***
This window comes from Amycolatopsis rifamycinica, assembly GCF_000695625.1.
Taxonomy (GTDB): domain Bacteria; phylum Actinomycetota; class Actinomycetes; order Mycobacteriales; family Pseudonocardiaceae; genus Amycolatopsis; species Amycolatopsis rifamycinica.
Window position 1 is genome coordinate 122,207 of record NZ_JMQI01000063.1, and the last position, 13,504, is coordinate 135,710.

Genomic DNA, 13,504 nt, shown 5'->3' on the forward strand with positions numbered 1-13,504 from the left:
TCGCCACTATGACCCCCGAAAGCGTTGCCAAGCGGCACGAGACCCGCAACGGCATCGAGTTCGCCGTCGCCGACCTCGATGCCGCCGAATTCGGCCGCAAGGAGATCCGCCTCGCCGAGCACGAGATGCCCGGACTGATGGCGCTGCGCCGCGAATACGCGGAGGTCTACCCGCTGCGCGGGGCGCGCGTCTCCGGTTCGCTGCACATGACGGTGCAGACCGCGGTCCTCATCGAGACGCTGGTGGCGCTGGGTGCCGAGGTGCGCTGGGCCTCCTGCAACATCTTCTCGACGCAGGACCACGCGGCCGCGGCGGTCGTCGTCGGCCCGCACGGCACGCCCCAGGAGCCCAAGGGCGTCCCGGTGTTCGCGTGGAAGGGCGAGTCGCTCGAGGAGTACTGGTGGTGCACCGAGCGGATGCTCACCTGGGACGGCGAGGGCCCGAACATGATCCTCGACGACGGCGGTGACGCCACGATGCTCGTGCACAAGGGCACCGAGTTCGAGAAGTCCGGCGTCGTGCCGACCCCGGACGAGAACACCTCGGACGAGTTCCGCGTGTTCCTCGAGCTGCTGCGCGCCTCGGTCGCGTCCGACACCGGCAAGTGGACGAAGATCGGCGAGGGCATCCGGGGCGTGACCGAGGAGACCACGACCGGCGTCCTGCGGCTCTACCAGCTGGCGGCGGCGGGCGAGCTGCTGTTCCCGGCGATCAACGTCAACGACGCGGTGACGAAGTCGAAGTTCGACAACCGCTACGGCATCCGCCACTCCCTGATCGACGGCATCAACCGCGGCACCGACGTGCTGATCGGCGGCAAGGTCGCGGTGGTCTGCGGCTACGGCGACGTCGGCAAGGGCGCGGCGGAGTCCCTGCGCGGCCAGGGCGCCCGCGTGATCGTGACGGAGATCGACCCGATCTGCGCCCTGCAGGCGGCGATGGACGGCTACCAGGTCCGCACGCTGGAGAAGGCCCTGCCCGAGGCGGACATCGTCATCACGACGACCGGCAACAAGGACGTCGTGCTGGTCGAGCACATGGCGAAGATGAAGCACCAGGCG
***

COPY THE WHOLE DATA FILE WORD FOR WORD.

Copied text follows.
This window comes from Amycolatopsis rifamycinica, assembly GCF_000695625.1.
Taxonomy (GTDB): domain Bacteria; phylum Actinomycetota; class Actinomycetes; order Mycobacteriales; family Pseudonocardiaceae; genus Amycolatopsis; species Amycolatopsis rifamycinica.
Window position 1 is genome coordinate 122,207 of record NZ_JMQI01000063.1, and the last position, 13,504, is coordinate 135,710.

Genomic DNA, 13,504 nt, shown 5'->3' on the forward strand with positions numbered 1-13,504 from the left:
TCGCCACTATGACCCCCGAAAGCGTTGCCAAGCGGCACGAGACCCGCAACGGCATCGAGTTCGCCGTCGCCGACCTCGATGCCGCCGAATTCGGCCGCAAGGAGATCCGCCTCGCCGAGCACGAGATGCCCGGACTGATGGCGCTGCGCCGCGAATACGCGGAGGTCTACCCGCTGCGCGGGGCGCGCGTCTCCGGTTCGCTGCACATGACGGTGCAGACCGCGGTCCTCATCGAGACGCTGGTGGCGCTGGGTGCCGAGGTGCGCTGGGCCTCCTGCAACATCTTCTCGACGCAGGACCACGCGGCCGCGGCGGTCGTCGTCGGCCCGCACGGCACGCCCCAGGAGCCCAAGGGCGTCCCGGTGTTCGCGTGGAAGGGCGAGTCGCTCGAGGAGTACTGGTGGTGCACCGAGCGGATGCTCACCTGGGACGGCGAGGGCCCGAACATGATCCTCGACGACGGCGGTGACGCCACGATGCTCGTGCACAAGGGCACCGAGTTCGAGAAGTCCGGCGTCGTGCCGACCCCGGACGAGAACACCTCGGACGAGTTCCGCGTGTTCCTCGAGCTGCTGCGCGCCTCGGTCGCGTCCGACACCGGCAAGTGGACGAAGATCGGCGAGGGCATCCGGGGCGTGACCGAGGAGACCACGACCGGCGTCCTGCGGCTCTACCAGCTGGCGGCGGCGGGCGAGCTGCTGTTCCCGGCGATCAACGTCAACGACGCGGTGACGAAGTCGAAGTTCGACAACCGCTACGGCATCCGCCACTCCCTGATCGACGGCATCAACCGCGGCACCGACGTGCTGATCGGCGGCAAGGTCGCGGTGGTCTGCGGCTACGGCGACGTCGGCAAGGGCGCGGCGGAGTCCCTGCGCGGCCAGGGCGCCCGCGTGATCGTGACGGAGATCGACCCGATCTGCGCCCTGCAGGCGGCGATGGACGGCTACCAGGTCCGCACGCTGGAGAAGGCCCTGCCCGAGGCGGACATCGTCATCACGACGACCGGCAACAAGGACGTCGTGCTGGTCGAGCACATGGCGAAGATGAAGCACCAGGCG